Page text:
The experienced and talented team of content creators at WriterAccess shed light on a wide range of content marketing topics in June. On the blog, they covered everything from creating content for specific audiences to going viral. Some highlights included a comparison between Donald Trump and digital content, a look at business profiles, and a post on how to draft content that “farmers will dig.” Here’s everything we had on the WriterAccess blog in June.
9 Tips for Moderating Panels That Wow Attendees by Byron White
Byron White, CEO of WriterAccess, kicked off the month with a killer piece on moderating conferences. If you’re ever stuck in the precarious position of managing a panel, you’ll want to remember to do lots of prep work beforehand and keep responses short during the panel.
“Moderating a panel at a conference is an art and science. A bit too much art and the session is hollow. A bit too much science and the thought leaders on your panel drift into the open ocean. “
Social Media Outside the Box by Alexandra M.
Alexandra M. explored how businesses in narrow and sometimes dry industries could benefit from broadening the content they post on social media. Could your business profit from posting pizza memes?
“That’s free advertising worth its weight in gold…it came from having great content about pizza.”
How to Choose a Quality Translator by Ilona K.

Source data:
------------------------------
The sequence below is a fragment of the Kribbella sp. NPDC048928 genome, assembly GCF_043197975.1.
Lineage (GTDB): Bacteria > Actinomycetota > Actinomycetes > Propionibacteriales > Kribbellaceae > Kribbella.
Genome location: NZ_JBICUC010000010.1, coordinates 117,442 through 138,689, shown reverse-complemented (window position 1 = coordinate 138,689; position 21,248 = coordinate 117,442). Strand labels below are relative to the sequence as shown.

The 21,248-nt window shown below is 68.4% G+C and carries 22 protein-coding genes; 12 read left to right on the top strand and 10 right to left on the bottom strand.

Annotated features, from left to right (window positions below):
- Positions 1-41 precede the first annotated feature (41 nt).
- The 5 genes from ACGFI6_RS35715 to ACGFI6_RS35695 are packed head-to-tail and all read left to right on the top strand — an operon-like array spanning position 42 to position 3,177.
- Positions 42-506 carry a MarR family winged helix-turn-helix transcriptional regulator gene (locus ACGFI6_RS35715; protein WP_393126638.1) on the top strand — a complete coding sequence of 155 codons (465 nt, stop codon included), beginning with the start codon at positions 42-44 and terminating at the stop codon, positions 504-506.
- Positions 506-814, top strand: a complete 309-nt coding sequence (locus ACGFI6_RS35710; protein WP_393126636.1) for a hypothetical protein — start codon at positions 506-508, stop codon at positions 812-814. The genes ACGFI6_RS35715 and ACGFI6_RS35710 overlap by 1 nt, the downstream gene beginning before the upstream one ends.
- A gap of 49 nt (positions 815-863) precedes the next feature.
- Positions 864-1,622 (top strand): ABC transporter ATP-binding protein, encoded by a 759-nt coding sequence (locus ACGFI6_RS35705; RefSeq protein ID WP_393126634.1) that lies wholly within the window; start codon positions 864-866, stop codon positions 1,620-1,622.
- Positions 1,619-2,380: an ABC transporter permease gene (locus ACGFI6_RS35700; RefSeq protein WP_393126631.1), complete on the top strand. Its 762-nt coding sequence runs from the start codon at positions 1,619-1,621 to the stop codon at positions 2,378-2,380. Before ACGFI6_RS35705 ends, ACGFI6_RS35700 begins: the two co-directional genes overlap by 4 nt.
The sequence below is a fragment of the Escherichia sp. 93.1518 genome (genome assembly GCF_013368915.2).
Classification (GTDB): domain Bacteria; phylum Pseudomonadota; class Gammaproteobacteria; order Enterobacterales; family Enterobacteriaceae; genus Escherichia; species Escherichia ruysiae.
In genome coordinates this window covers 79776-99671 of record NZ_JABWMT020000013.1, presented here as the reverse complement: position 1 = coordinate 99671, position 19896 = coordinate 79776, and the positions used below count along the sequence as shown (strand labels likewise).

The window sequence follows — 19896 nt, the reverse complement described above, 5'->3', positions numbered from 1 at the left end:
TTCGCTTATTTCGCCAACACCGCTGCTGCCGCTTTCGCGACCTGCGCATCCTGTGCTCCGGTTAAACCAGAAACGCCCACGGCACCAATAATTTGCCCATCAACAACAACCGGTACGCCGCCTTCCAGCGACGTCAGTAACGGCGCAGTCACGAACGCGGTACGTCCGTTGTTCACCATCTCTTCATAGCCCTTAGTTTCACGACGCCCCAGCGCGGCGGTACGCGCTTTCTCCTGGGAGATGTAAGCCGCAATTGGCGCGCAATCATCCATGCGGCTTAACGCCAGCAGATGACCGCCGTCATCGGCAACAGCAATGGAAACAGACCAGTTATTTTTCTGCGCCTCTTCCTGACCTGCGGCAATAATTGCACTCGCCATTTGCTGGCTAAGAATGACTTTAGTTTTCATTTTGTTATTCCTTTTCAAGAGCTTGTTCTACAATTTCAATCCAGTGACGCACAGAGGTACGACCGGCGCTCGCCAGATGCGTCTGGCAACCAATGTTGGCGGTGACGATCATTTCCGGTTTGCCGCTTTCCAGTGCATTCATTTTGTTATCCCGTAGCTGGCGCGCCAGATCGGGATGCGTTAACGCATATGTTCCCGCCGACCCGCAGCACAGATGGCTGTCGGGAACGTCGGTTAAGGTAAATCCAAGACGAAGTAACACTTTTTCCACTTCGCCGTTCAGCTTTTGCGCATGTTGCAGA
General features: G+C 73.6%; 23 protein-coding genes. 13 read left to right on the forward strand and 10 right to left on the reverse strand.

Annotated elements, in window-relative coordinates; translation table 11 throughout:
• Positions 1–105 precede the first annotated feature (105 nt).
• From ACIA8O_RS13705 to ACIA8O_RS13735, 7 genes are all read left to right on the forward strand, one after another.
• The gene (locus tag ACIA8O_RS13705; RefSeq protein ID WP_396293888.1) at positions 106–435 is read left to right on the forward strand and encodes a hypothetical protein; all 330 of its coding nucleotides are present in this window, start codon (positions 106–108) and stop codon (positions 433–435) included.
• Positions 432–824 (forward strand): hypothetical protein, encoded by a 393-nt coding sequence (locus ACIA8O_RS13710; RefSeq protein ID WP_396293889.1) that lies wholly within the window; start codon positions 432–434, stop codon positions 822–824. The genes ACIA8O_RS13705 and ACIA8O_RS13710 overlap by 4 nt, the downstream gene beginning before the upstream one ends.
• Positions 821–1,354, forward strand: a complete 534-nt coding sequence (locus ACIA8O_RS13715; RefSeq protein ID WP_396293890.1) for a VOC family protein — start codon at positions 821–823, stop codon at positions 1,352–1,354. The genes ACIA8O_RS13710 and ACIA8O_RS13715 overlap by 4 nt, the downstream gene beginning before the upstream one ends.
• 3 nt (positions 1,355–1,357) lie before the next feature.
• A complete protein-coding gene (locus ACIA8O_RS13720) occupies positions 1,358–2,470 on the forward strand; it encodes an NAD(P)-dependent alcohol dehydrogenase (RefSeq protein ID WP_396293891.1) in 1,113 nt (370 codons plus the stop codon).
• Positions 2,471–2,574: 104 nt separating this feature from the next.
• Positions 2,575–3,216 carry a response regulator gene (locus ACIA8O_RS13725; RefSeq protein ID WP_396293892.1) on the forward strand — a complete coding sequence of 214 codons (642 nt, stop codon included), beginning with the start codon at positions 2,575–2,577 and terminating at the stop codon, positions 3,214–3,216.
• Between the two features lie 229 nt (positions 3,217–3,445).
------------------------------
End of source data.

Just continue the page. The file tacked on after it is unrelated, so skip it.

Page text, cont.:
For businesses that operate in more than one country, Ilona K. detailed just what to look for in a translator. Much more than a box in a search engine, she suggested finding someone who is a linguist, a writer, a project manager, a communicator and more.
“…The best translators have certain traits in common.”
Writing Travel Content with a Local Twist by Wendy L.
Wendy L. detailed how travel writers can still uncover local gems when writing about destinations — even if they’re researching locales from afar. Her advice is to simply go where the locals go online: use search terms locals would use, explore areas with online maps and read local online publications.
“And it began with one simple question: Where do the locals swim?”
Is your business awesome? Of course it is, but what’s that have to do with your customers or clients? Lynn K. provided an easy, three-step process to bridge the gap between your company’s accomplishments and your customers’ needs that focuses on features, advantages and benefits.
“In order to connect with your customers, you have to change your point of view.”
Amanda S. wrote on how content creators can use controversy to increase readership — without over-promising or polarizing readers. Her post took content creators beyond the first strong sentence of a post and into its body, discussing how to focus the message, use white space well, develop a voice and include action-oriented items.
“…Controversy does spark readership, but it only gets readers to read that first sentence. Then you’ve really got to deliver.”
The food movement has mushroomed recently — to a $174 million per month industry. Hilary L. had lots of tips on how to capitalize on this growing trend, from learning how to write like a foodie to finding your place within the digital food space.